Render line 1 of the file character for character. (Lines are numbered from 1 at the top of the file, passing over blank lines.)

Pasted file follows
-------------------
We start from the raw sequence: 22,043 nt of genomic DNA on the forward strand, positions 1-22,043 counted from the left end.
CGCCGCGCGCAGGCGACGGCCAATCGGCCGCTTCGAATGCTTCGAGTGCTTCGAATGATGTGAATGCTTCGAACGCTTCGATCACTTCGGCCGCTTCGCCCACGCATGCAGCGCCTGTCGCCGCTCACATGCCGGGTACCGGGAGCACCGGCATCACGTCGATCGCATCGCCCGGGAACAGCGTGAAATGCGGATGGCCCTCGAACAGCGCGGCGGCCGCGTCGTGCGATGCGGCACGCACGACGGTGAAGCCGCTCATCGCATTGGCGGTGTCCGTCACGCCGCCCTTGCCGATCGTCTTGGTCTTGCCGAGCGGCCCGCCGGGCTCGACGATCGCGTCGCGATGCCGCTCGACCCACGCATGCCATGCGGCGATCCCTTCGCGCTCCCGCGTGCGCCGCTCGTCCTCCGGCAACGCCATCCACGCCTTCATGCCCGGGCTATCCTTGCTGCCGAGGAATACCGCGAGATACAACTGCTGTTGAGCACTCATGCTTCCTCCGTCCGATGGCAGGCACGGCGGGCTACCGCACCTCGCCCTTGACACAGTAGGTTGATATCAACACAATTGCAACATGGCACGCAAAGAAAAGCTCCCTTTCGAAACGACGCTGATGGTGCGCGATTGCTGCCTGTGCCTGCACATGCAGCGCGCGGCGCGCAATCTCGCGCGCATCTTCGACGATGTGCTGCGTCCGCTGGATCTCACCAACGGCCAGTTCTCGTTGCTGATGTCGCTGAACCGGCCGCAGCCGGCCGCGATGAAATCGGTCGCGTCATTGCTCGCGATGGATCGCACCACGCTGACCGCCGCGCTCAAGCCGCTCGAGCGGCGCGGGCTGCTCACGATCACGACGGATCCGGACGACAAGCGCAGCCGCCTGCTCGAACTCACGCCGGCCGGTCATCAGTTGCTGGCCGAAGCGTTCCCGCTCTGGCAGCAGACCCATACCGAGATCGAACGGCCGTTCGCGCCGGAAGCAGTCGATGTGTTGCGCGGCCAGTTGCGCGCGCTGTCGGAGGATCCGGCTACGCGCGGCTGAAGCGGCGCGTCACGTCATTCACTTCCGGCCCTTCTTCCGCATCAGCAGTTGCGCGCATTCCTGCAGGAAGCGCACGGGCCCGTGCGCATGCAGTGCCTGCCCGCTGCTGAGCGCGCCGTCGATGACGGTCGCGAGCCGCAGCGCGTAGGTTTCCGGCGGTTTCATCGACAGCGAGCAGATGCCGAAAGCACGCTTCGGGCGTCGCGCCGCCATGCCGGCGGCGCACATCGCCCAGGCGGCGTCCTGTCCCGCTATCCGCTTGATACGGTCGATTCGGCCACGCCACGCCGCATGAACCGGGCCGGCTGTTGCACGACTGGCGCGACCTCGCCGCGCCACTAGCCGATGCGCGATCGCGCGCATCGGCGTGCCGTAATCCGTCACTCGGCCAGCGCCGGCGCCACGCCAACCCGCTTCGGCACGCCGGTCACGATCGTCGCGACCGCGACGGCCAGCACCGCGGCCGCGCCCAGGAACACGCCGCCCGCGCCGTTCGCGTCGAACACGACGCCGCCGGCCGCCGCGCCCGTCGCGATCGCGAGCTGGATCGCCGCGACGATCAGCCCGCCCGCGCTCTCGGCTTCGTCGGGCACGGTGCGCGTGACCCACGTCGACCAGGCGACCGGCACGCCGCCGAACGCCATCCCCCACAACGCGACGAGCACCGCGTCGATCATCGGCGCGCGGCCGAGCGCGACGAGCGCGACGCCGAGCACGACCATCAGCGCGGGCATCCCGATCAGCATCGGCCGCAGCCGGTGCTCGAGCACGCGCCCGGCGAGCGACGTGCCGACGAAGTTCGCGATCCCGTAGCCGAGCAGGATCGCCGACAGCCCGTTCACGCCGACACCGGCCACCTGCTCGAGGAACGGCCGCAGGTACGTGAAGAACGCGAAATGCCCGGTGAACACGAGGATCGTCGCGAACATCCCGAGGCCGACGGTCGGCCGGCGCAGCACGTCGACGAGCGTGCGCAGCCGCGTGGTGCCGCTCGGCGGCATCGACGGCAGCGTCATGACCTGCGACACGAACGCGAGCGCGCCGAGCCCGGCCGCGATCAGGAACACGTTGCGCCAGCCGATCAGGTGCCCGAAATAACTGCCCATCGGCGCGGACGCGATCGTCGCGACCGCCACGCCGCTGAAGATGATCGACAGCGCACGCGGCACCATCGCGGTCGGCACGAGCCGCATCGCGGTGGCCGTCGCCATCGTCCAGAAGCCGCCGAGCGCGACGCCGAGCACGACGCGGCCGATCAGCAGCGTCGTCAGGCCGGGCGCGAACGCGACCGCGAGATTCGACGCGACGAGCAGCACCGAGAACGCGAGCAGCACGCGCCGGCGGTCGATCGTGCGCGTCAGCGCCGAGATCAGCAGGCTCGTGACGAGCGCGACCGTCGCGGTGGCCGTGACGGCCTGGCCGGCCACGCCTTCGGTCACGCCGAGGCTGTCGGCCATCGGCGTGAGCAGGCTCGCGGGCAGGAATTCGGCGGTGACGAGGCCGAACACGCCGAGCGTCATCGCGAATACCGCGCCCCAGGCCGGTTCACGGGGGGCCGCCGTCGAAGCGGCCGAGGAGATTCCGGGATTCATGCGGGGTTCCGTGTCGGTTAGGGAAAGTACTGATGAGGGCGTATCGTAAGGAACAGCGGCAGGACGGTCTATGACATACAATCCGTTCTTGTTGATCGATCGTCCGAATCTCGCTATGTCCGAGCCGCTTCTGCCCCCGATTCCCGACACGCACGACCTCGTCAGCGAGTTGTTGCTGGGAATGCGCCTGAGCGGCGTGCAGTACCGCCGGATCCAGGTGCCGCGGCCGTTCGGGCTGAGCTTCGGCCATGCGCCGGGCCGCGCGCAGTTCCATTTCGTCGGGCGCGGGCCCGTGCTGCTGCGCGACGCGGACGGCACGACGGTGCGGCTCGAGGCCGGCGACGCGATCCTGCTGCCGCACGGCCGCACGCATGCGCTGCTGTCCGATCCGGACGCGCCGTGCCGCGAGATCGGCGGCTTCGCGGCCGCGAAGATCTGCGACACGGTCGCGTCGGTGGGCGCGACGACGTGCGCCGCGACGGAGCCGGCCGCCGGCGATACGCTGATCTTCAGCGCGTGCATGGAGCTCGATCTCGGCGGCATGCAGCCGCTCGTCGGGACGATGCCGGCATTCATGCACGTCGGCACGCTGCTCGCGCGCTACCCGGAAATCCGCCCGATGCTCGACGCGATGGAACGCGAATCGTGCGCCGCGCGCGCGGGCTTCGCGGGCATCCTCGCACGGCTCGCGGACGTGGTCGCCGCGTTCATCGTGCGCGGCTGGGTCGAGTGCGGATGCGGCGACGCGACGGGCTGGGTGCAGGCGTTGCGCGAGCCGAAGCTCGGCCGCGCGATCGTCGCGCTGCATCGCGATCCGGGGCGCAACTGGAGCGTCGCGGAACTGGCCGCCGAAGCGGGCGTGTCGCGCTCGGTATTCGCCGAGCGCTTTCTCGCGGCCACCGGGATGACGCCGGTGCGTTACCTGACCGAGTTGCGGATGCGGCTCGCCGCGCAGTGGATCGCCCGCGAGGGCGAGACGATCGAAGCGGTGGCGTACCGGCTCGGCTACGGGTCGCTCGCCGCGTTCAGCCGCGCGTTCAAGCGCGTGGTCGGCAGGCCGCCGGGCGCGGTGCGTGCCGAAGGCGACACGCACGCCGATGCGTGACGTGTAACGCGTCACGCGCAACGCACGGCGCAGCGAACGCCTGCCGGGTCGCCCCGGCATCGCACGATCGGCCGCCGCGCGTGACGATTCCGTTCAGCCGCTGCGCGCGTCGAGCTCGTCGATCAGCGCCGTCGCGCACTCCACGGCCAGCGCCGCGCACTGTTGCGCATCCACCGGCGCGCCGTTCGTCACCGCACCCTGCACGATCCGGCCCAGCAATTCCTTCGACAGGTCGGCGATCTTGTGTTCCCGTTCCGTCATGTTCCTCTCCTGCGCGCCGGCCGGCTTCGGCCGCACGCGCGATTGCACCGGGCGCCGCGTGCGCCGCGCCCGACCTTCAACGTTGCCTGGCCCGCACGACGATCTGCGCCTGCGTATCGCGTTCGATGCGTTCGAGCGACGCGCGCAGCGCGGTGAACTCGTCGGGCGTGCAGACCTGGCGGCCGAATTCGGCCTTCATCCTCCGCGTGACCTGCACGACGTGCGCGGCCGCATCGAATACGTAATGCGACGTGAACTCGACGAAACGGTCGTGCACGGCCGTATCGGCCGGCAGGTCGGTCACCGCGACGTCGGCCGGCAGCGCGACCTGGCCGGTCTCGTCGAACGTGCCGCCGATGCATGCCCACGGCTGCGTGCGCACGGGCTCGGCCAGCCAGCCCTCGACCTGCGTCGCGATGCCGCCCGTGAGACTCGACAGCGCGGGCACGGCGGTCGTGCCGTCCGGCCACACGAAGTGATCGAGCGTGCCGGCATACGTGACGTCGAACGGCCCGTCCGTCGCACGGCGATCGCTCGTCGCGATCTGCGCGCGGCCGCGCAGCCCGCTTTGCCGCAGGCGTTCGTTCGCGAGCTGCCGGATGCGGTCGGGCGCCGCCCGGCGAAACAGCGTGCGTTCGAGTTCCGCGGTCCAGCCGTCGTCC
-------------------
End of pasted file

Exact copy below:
We start from the raw sequence: 22,043 nt of genomic DNA on the forward strand, positions 1-22,043 counted from the left end.